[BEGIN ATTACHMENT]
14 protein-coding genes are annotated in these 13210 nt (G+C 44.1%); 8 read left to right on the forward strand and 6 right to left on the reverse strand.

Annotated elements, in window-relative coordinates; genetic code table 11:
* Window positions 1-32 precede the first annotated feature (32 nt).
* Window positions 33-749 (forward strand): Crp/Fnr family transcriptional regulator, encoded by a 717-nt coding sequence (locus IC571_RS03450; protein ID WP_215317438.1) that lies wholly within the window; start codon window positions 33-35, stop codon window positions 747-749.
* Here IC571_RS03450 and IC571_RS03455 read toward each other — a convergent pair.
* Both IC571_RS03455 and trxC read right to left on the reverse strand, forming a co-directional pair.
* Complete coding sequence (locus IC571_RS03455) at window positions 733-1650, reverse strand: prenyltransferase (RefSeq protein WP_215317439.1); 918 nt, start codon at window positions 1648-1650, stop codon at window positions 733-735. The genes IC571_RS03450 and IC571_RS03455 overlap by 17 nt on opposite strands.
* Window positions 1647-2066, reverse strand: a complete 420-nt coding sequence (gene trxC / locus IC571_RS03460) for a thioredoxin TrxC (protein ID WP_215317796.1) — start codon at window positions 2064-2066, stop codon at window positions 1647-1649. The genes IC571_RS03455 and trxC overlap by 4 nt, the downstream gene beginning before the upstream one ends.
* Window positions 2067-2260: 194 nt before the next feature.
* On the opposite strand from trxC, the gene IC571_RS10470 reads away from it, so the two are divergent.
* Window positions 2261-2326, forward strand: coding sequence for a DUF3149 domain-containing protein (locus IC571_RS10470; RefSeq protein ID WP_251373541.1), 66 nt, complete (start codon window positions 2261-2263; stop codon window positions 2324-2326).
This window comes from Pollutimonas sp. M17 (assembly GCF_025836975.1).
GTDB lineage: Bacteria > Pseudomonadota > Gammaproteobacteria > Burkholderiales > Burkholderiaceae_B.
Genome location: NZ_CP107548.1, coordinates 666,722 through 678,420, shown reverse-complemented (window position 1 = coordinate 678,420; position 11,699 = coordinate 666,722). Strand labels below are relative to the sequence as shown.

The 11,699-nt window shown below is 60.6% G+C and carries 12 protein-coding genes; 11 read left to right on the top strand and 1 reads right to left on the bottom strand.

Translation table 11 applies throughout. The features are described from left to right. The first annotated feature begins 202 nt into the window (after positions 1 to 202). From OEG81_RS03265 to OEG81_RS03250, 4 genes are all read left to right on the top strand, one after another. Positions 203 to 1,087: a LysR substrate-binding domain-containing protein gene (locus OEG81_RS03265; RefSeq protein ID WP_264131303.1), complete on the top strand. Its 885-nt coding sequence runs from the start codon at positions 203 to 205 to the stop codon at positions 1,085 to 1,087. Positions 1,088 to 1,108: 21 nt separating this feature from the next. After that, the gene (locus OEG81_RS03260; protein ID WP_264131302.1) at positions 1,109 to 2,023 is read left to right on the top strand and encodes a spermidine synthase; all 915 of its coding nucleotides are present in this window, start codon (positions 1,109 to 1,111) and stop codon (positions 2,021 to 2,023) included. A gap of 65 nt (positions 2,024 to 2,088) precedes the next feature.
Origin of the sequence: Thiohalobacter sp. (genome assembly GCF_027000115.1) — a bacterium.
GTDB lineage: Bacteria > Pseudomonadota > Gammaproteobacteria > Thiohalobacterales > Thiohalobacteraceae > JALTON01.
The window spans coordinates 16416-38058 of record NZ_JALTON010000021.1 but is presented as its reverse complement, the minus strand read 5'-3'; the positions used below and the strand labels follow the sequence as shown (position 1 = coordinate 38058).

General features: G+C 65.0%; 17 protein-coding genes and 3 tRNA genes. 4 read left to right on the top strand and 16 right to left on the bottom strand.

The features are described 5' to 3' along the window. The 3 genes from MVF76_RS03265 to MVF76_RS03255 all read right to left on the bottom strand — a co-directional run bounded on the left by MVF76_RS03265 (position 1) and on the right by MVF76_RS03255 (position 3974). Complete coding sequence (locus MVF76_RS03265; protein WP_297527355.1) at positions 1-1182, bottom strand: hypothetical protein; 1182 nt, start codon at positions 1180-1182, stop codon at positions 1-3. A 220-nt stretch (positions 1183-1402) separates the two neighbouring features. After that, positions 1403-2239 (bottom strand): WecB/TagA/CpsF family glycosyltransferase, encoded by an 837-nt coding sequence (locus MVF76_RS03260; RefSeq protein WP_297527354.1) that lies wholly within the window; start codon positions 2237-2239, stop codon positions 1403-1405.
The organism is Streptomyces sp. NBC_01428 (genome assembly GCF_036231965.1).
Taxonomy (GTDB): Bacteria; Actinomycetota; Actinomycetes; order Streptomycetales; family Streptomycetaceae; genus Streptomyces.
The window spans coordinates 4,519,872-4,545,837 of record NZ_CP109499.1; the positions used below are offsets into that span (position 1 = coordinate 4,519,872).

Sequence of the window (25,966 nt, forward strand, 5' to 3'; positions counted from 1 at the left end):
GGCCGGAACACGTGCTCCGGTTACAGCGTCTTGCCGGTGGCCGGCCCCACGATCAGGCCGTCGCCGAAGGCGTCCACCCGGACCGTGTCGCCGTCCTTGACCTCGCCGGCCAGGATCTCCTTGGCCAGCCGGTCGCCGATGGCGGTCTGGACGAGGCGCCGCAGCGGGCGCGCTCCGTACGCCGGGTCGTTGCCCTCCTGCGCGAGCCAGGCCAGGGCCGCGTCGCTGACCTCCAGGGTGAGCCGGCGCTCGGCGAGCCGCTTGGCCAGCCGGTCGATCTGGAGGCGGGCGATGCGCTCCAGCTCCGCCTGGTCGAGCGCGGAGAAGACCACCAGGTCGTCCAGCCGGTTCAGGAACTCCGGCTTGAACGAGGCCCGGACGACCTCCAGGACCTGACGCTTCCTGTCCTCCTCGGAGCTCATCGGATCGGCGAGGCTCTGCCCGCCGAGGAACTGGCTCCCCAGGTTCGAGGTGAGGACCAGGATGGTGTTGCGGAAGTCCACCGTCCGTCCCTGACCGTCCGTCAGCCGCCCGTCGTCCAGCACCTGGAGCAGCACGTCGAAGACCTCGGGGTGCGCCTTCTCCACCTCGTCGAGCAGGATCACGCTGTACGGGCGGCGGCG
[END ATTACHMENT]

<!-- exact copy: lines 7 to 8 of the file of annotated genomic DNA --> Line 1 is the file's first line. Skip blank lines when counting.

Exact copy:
* Complete coding sequence (locus IC571_RS03455) at window positions 733-1650, reverse strand: prenyltransferase (RefSeq protein WP_215317439.1); 918 nt, start codon at window positions 1648-1650, stop codon at window positions 733-735. The genes IC571_RS03450 and IC571_RS03455 overlap by 17 nt on opposite strands.
* Window positions 1647-2066, reverse strand: a complete 420-nt coding sequence (gene trxC / locus IC571_RS03460) for a thioredoxin TrxC (protein ID WP_215317796.1) — start codon at window positions 2064-2066, stop codon at window positions 1647-1649. The genes IC571_RS03455 and trxC overlap by 4 nt, the downstream gene beginning before the upstream one ends.